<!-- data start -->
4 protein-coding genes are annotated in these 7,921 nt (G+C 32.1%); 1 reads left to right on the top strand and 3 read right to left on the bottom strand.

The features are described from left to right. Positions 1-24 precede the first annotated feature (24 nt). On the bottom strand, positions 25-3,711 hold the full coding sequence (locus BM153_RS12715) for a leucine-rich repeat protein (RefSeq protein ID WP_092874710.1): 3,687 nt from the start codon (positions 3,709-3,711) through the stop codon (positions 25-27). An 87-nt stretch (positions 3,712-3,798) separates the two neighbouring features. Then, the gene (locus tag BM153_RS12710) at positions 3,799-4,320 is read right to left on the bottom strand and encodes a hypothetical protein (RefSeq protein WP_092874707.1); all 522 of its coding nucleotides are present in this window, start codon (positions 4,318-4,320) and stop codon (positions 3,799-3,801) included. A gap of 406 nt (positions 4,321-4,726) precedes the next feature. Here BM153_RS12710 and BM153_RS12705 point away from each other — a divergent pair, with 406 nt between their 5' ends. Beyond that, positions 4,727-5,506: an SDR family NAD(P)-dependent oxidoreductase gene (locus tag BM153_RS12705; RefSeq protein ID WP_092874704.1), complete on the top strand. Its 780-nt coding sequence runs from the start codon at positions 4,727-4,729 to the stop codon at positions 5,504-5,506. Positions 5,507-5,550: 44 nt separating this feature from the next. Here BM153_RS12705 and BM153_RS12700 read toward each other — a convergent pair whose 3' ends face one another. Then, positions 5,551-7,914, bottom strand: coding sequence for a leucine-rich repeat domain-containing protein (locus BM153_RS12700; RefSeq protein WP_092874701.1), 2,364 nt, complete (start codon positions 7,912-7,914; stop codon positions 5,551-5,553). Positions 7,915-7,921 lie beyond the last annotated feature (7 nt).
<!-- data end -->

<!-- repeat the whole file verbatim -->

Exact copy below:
4 protein-coding genes are annotated in these 7,921 nt (G+C 32.1%); 1 reads left to right on the top strand and 3 read right to left on the bottom strand.

The features are described from left to right. Positions 1-24 precede the first annotated feature (24 nt). On the bottom strand, positions 25-3,711 hold the full coding sequence (locus BM153_RS12715) for a leucine-rich repeat protein (RefSeq protein ID WP_092874710.1): 3,687 nt from the start codon (positions 3,709-3,711) through the stop codon (positions 25-27). An 87-nt stretch (positions 3,712-3,798) separates the two neighbouring features. Then, the gene (locus tag BM153_RS12710) at positions 3,799-4,320 is read right to left on the bottom strand and encodes a hypothetical protein (RefSeq protein WP_092874707.1); all 522 of its coding nucleotides are present in this window, start codon (positions 4,318-4,320) and stop codon (positions 3,799-3,801) included. A gap of 406 nt (positions 4,321-4,726) precedes the next feature. Here BM153_RS12710 and BM153_RS12705 point away from each other — a divergent pair, with 406 nt between their 5' ends. Beyond that, positions 4,727-5,506: an SDR family NAD(P)-dependent oxidoreductase gene (locus tag BM153_RS12705; RefSeq protein ID WP_092874704.1), complete on the top strand. Its 780-nt coding sequence runs from the start codon at positions 4,727-4,729 to the stop codon at positions 5,504-5,506. Positions 5,507-5,550: 44 nt separating this feature from the next. Here BM153_RS12705 and BM153_RS12700 read toward each other — a convergent pair whose 3' ends face one another. Then, positions 5,551-7,914, bottom strand: coding sequence for a leucine-rich repeat domain-containing protein (locus BM153_RS12700; RefSeq protein WP_092874701.1), 2,364 nt, complete (start codon positions 7,912-7,914; stop codon positions 5,551-5,553). Positions 7,915-7,921 lie beyond the last annotated feature (7 nt).